If you are interested in a chance to win a signed copy of the April (signed by me) and the May (signed by Robert Mangeot) issues of Alfred Hitchcock Mystery Magazine click on through to Robert’s Facebook page and message him. You can say “Hi” or “Hitchcock” or “Taxes”, whatever and your entry will be valid. Just let him know of your interest by 7 pm central time tonight for a chance to win. If you are not on Facebook you can comment on Bob’s website. As a last resort, you can leave a comment on this post but you really should visit Bob’s website to read his hilarious explanation of how this giveaway came to be.

WellRead_2Once you’ve entered and are sitting around strumming your fingers on the arm of your chair waiting to find out if you won, I have something else that can fill in your time.

The fabulous and prolific writer B. K. Stevens, author of the newly released Interpretation of Murder, has begun a blog called The First Two Pages. She invites writers to talk about the first two pages of the project of their choice and lucky duck that I am, this is my week.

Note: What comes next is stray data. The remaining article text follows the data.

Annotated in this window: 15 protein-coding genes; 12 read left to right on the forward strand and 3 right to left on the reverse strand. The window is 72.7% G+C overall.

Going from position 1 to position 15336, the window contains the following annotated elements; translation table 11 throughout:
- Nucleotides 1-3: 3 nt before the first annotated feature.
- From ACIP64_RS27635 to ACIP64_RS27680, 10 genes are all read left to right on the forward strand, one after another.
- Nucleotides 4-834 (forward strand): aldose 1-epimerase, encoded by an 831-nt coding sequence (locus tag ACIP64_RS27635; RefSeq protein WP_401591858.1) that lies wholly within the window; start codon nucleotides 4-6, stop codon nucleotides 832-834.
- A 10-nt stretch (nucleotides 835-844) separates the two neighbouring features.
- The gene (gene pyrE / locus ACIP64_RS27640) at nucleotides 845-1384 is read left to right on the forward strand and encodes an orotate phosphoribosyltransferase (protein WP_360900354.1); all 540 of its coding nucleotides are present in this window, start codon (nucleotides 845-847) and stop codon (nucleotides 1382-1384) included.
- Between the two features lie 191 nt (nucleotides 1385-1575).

Click on over to visit the blog and I’ll tell you how the first two pages of Well Read, Then Dead morphed from not bad to so much better.

See you around the internet.


Crime Poetry at The Five-Two

April is National Poetry Month, and to help celebrate, the Women of Mystery (along with several blog pals) are participating in the “30 Days of the 5-2″ Blog Tour.

5-2 Tour Badge

Since 2011, “The 5-2: Crime Poetry Weekly,” has been expertly edited by Gerald So (and an occasional guest editor), in which an original poem (in text and audio/video) is published each Monday. Submissions of poems (crime-related, or the poet’s reaction to what he or she sees as crime), 60 lines or fewer per poem (any form or style) are open year-round. The 5-2 seeks original, unpublished work only. Read the complete submission guidelines for further information.